It’s been quite the few months we’ve had, with living in a tent for a month and a half, and then upgrading to living in a camper. . . which is where we are now. I am pretty surprised with myself and how I’ve adapted and found peace with “living with less”. It’s actually pretty cozy, with the help of being hooked up to electricity.
Originally we were going to start our homestead on raw land. We had tossed around the idea of buying a really cheap, retired school bus to convert into a camper/house bus. We had also considered just finding a cheaper camper. Well, we didn’t really have our plan completely worked out when we found this piece of land with a small A frame, off-grid cabin on it. We decided to just jump into it and work everything out as we went. We knew that the existing cabin on the property would require a major renovation, but we saw potential in it and the property.
As first time “home-buyers” (I wouldn’t exactly put us into that category, since we were going for something very much not mainstream), we made some mistakes and overlooked some things when going through with buying the property out here in the Arkansas backwoods. We gutted the house down to frame and found damage, to our dismay. But we have pulled it off so far, and we have rebounded from the disappointment of encountering issues. Having this structure on the property is better than raw land, as it has a lower level that is bermed into the earth. It’ll make a good root cellar and storm shelter.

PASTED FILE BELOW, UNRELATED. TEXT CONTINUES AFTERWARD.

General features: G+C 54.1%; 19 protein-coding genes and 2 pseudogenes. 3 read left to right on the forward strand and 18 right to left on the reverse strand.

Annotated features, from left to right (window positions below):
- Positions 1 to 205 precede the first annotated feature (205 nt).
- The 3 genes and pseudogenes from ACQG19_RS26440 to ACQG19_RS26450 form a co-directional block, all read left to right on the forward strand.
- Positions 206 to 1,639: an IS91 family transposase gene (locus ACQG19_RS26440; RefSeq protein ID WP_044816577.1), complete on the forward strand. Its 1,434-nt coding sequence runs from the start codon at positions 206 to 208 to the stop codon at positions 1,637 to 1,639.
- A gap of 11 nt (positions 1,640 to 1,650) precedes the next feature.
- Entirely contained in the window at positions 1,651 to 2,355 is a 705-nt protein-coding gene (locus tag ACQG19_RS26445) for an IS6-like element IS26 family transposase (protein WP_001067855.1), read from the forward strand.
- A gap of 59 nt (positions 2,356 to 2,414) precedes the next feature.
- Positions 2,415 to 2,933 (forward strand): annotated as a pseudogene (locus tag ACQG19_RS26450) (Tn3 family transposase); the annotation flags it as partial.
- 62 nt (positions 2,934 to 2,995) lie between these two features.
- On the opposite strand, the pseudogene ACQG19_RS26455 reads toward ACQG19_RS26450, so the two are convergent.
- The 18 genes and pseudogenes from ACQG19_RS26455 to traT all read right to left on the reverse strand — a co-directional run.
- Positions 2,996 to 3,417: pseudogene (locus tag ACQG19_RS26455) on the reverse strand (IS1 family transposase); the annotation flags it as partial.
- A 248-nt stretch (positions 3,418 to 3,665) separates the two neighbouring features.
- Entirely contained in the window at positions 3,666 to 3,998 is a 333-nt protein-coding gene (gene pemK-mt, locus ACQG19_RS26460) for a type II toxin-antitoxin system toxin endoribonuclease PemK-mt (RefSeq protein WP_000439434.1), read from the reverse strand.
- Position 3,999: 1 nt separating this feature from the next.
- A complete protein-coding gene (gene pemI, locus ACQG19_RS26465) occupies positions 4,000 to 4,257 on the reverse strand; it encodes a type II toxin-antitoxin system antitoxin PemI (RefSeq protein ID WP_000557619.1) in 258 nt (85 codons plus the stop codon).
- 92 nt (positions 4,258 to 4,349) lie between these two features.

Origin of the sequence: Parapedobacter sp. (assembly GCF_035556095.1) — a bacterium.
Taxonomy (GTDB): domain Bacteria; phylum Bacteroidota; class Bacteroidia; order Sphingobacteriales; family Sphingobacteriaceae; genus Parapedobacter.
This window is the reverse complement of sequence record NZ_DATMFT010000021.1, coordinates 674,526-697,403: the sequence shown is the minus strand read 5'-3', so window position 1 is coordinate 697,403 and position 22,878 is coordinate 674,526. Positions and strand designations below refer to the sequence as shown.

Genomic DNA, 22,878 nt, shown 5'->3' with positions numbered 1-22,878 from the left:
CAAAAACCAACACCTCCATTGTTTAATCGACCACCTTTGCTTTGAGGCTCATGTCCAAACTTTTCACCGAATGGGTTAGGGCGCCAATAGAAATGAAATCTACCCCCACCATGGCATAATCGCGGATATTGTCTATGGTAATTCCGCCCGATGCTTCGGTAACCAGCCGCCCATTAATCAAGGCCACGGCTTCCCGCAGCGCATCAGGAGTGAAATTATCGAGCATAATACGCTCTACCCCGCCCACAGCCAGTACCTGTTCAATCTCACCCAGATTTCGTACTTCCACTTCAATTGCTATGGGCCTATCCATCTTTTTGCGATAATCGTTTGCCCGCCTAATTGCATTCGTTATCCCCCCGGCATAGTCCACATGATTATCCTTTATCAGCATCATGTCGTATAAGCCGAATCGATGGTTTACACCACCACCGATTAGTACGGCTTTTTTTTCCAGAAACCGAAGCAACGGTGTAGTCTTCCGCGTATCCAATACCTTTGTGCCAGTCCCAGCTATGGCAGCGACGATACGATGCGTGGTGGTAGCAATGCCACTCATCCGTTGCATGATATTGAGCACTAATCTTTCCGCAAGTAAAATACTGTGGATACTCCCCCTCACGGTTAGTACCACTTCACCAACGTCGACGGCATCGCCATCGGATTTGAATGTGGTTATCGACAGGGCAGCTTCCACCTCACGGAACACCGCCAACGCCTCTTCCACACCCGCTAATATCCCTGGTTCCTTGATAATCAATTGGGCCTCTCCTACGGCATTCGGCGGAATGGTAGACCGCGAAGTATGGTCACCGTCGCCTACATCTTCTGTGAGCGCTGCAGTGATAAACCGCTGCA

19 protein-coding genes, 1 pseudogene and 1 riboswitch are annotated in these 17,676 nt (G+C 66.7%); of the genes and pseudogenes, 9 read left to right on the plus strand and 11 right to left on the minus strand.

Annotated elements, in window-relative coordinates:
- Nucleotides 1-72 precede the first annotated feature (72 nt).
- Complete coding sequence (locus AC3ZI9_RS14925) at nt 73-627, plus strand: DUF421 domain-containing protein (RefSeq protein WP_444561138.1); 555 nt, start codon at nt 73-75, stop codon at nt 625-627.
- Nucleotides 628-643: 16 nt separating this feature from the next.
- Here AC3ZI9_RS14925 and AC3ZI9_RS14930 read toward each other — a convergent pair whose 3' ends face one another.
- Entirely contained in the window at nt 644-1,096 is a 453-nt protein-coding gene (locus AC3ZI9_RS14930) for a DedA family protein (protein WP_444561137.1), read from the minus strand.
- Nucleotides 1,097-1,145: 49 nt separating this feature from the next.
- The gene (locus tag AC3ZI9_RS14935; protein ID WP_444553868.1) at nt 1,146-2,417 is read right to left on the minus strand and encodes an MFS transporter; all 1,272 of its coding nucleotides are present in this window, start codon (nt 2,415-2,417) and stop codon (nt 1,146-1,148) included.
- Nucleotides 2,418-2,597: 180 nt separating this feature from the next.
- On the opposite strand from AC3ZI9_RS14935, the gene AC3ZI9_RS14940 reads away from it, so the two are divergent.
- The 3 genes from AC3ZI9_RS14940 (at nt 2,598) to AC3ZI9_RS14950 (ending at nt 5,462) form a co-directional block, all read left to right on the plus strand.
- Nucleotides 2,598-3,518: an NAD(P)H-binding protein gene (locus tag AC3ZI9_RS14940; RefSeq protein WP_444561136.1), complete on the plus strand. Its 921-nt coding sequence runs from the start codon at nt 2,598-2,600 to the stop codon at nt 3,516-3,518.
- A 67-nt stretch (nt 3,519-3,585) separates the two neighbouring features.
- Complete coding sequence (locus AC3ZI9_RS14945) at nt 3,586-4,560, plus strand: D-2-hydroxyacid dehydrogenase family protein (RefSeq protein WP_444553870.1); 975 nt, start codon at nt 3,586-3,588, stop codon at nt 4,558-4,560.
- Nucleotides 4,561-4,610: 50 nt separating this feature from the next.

The conception of this mutual goal happened maybe 7 or so years ago. It’s been this sparkly vision in the forefront of my mind for as long as I can remember. It turns out, as with everything else, putting the thing into practice looks much differently than I had thought it would. I am the dreamy idealist and, thankfully, Brian is the practical sort. Even so, living on our own little piece of earth, while living cheaply and nearly being debt-free, is just where I want to be.
Living in a tiny space appears much more romantic than it actually is, you know. Some days are harder than others. Mostly though everything is good and peaceful. About mid-September, our family gifted us a comfortable camper to live in over the winter (thanking our lucky stars). The cabin was left in pretty bad shape (all of the previous owners’ junk left everywhere), and had been vacant and neglected for a few years. So– we can begin major improvements to the structure once we get a shed built and all of our tools moved into that.
There are so many things yet to be learned. I would really like to connect with others who are on a similar journey. . .